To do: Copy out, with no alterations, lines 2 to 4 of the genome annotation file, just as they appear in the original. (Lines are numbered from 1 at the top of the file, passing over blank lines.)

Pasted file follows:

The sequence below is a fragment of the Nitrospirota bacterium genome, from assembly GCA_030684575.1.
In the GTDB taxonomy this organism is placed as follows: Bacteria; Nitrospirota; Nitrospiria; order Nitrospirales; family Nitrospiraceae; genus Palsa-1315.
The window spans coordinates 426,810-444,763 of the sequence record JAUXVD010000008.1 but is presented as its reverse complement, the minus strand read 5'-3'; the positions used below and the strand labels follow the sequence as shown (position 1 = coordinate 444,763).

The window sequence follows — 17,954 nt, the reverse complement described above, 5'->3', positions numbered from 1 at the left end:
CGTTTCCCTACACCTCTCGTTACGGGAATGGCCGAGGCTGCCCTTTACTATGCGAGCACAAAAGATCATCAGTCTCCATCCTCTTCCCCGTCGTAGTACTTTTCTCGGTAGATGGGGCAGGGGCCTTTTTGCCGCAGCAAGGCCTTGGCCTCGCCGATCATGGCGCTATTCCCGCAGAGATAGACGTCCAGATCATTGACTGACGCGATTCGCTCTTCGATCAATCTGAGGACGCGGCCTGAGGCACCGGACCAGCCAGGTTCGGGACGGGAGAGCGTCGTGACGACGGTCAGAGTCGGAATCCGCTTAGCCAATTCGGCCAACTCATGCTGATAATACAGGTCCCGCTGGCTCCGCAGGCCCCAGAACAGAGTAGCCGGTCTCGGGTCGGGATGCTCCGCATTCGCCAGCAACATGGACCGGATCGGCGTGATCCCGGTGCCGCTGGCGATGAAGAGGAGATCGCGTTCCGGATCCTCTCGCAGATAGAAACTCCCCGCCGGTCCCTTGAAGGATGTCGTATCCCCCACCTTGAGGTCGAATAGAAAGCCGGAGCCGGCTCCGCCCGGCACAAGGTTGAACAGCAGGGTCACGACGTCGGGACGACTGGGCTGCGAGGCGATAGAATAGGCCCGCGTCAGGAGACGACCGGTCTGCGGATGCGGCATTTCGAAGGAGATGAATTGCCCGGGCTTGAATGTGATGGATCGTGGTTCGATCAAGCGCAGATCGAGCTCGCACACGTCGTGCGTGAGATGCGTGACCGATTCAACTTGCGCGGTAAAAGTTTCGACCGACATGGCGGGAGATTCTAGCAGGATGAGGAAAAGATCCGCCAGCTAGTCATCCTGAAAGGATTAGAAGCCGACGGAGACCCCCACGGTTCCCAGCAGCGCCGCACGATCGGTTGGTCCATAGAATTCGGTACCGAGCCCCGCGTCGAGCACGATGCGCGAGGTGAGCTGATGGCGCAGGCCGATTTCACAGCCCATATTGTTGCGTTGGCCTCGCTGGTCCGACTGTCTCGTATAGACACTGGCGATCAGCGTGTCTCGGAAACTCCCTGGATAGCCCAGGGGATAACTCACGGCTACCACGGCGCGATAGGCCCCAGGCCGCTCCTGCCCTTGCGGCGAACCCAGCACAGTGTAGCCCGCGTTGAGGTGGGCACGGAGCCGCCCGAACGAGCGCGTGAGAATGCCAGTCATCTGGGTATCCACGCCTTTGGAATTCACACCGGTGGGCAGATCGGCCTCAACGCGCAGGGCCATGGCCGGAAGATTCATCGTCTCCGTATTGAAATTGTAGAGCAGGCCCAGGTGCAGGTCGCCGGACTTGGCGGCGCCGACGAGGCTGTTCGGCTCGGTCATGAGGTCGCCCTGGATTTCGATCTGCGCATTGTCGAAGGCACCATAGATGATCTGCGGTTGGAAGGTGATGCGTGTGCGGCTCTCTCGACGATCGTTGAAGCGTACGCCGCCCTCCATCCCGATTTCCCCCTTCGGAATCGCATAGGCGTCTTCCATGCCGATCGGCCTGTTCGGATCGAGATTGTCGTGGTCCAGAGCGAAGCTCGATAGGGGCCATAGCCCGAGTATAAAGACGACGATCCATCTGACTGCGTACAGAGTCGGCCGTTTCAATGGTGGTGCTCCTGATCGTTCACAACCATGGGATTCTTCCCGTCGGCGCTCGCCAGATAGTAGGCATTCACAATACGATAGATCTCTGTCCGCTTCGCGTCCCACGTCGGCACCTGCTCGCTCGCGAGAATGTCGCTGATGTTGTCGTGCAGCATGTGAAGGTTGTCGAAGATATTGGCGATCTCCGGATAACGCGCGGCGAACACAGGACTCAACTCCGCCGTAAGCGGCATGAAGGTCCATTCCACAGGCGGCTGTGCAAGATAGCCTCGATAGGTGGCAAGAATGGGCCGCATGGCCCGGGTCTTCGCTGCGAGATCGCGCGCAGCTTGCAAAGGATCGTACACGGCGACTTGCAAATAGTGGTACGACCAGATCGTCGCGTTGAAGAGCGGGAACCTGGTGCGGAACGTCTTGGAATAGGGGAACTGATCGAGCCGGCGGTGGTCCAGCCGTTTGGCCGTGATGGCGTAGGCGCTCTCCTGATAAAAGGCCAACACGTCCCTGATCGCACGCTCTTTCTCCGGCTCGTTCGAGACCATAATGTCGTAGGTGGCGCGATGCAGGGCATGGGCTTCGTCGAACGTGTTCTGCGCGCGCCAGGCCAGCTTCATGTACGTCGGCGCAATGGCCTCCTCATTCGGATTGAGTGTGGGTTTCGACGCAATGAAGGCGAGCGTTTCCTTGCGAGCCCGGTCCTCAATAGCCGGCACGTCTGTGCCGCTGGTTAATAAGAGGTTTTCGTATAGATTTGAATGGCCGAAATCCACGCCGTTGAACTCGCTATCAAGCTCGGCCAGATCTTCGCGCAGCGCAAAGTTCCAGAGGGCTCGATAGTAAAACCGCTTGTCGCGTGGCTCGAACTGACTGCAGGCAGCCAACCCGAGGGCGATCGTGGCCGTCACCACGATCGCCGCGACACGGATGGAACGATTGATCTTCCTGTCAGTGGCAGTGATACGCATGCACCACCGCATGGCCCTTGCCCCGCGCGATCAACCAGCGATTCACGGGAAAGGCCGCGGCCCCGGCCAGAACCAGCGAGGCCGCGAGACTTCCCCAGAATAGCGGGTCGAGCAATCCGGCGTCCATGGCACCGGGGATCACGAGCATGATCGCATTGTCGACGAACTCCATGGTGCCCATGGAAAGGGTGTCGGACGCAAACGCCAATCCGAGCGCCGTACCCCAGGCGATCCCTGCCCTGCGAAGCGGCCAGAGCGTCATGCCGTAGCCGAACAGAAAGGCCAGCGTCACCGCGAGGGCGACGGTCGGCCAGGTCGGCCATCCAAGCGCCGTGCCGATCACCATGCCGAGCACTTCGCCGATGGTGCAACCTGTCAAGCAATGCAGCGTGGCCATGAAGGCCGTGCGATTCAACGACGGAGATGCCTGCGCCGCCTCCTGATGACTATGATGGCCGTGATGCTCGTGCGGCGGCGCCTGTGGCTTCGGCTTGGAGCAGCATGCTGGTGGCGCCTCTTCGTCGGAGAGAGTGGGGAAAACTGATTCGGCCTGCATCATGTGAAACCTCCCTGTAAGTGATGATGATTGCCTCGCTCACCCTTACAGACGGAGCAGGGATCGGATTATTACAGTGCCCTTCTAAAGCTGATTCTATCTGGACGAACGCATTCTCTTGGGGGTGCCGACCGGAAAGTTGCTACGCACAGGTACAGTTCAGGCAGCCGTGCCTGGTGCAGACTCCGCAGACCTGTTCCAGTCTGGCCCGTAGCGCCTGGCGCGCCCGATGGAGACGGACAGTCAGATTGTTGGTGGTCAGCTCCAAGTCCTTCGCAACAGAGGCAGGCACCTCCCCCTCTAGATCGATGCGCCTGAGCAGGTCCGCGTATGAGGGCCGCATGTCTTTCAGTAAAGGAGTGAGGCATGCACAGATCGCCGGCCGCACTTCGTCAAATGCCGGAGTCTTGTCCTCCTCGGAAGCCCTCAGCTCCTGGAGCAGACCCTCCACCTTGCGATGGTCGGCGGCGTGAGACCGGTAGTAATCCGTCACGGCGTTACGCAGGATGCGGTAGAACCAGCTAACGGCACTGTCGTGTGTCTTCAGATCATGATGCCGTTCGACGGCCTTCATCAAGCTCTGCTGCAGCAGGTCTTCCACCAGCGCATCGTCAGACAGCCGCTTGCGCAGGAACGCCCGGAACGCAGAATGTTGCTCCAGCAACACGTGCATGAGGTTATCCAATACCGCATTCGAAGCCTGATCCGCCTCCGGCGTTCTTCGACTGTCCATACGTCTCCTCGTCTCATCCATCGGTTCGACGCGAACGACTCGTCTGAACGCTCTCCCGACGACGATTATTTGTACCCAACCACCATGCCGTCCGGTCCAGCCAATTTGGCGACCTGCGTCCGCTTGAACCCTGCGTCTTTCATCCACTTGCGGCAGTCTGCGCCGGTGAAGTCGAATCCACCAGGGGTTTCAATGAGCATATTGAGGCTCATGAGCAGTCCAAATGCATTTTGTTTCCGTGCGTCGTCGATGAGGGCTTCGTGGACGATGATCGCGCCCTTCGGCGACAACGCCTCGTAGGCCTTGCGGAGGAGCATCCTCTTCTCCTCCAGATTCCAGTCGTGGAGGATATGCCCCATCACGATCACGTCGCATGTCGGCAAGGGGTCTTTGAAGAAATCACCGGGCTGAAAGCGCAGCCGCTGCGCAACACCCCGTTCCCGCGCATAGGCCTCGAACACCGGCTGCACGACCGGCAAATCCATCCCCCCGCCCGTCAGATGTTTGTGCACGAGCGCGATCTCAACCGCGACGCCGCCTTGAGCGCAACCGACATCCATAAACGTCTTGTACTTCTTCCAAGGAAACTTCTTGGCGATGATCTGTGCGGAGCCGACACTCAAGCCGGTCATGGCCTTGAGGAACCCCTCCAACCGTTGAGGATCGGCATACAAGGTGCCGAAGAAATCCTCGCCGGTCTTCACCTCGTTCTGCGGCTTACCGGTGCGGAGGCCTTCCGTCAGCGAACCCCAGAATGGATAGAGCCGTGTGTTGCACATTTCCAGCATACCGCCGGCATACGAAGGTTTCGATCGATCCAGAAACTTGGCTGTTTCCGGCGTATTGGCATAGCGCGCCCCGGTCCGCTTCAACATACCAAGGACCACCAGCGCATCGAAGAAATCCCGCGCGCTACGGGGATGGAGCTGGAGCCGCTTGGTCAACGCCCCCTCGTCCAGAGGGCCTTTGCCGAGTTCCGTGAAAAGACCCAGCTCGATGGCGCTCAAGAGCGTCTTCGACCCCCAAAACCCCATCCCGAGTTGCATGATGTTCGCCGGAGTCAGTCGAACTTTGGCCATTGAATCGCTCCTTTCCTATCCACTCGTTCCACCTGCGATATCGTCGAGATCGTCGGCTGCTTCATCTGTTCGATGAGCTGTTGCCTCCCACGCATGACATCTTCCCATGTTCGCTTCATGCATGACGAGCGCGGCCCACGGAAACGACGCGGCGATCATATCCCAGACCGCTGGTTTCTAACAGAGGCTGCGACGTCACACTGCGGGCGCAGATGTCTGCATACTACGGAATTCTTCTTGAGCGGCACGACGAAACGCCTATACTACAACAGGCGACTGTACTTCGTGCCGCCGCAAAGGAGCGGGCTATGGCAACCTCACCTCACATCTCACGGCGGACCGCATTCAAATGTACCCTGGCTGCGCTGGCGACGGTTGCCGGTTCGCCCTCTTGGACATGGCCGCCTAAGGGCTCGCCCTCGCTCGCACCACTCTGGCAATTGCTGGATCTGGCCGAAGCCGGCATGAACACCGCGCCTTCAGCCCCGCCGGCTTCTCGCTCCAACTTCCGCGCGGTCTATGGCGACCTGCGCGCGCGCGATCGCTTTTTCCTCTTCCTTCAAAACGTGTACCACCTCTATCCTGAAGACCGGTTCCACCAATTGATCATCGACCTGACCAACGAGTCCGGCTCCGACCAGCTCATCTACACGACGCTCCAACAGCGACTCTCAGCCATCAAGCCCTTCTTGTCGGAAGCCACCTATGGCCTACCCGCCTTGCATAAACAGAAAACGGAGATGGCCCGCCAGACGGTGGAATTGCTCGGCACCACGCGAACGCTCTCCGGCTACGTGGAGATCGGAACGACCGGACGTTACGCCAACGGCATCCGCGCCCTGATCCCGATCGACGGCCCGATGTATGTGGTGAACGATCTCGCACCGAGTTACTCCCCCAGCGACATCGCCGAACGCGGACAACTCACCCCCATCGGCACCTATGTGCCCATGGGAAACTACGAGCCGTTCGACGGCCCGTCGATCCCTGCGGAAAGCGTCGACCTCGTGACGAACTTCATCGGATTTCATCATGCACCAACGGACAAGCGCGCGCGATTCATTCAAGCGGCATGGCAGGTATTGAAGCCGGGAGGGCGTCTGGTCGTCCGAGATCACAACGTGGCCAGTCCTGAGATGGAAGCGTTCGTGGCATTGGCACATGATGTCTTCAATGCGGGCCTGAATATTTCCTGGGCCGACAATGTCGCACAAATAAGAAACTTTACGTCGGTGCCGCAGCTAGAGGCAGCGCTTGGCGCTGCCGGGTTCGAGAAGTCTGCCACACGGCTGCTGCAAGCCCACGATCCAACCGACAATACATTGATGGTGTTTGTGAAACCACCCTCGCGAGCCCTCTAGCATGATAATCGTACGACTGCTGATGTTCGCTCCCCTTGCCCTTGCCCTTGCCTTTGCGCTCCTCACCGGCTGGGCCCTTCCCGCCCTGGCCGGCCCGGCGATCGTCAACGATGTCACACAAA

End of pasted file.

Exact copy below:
In the GTDB taxonomy this organism is placed as follows: Bacteria; Nitrospirota; Nitrospiria; order Nitrospirales; family Nitrospiraceae; genus Palsa-1315.
The window spans coordinates 426,810-444,763 of the sequence record JAUXVD010000008.1 but is presented as its reverse complement, the minus strand read 5'-3'; the positions used below and the strand labels follow the sequence as shown (position 1 = coordinate 444,763).

The window sequence follows — 17,954 nt, the reverse complement described above, 5'->3', positions numbered from 1 at the left end: